Chronic desire 2

Issue no. 10 • 15 March 2023

This issue explores how art in general relates to communities, how it builds or rejects them, how it reshapes or even challenges them.

Cultural mediation emerged as a response to the effects of the abstraction of art and the public’s need to find in art the challenge or, sometimes, the mirroring of a personal status quo.

In my opinion, the words written on the frontispiece of Apollo’s Temple at Delphi, “Know thyself”, are strongly connected to the overarching message of Chronic Desire.

Dana Catona – Art and Words

by Andreea Dumitrescu

Dana Catona’s art combines the materiality of the visual medium with literary imagery by inserting words in her drawings or ceramics. A fine example of her art is the work entitled now, located at the entrance to the Chronic Desire exhibition.

I spoke with Pavel Brăila (b. 1971, Chișinău, The Republic of Moldova) one afternoon. We chatted about art, politics, Timișoara and dance. He has two works displayed in the Chronic Desire exhibition, I really miss dancing (2021) and Vera means belief (2023).

Nests, Bodies and Histories

by Ionela - Andreea Ghețe

Taken individually, the works brought together by the RomaMoMA project in the Chronic Desire exhibition raise a series of fundamental issues and draw attention to highly relevant narratives about the history and the current situation of the Roma communities both in Romania and Eastern or Western Europe.

Renée Renard’s installation displayed in the Chronic Desire exhibition is entitled The Most Beautiful of My Possible Lives and was made in collaboration with the Faculty of Engineering and Applied Technologies of the “Regele Mihai I” University of Life Sciences of Timișoara.

The Absent Recital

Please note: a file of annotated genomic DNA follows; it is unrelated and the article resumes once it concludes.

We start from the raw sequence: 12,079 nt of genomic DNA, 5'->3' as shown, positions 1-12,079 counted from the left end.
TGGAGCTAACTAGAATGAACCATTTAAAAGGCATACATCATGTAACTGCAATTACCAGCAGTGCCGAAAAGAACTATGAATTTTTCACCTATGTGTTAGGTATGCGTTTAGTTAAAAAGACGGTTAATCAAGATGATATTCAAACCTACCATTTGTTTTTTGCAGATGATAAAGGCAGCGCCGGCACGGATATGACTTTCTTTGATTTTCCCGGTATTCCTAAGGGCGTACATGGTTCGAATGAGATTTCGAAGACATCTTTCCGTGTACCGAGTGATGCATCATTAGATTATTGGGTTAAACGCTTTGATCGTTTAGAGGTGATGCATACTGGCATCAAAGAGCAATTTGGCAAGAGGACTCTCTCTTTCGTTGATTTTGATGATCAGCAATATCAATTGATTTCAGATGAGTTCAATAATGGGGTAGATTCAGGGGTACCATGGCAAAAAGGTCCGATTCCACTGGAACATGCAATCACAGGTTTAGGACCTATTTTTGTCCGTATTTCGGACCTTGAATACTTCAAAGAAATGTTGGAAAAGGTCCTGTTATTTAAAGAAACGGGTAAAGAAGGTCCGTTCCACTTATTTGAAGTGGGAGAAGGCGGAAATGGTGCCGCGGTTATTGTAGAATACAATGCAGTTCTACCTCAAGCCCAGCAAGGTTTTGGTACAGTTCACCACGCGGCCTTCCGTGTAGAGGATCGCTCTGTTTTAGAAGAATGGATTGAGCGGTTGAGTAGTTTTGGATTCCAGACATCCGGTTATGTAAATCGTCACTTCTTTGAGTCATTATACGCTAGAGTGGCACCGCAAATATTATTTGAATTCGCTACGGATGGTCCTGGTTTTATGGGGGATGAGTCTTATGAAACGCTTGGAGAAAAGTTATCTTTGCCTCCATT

by Andreea Neag

You climb the stairs of the Garrison Command building in Timişoara and you find yourself in a labyrinth of micro-universes where each room has its own identity, as if you were crossing parallel dimensions simply by opening the double curtains.

Marinella Senatore’s work is defined by the multidisciplinarity she acquires thanks to the various areas of interest she has studied over time, such as visual arts, music and cinematography.

The “X” Revolution

by Eduard Enache

According to Corina Oprea, co-curator of the exhibition, the letter “x” is used by the queer community (LGBTQIA+) instead of the masculine or feminine ending, as a social convention not currently regulated in the vocabulary of the Romanian language. It was Morrison’s choice that the text be translated into Romanian “in the non-binary version”. This opens a dialogue about how Romanian artists and curators adapt to the discussions held globally about gender and sexuality.

From its symbolic value to the thematization of the relationship with one’s own body, the representation of food in contemporary art documents cultural belonging, interpersonal relations, hierarchies and consumption.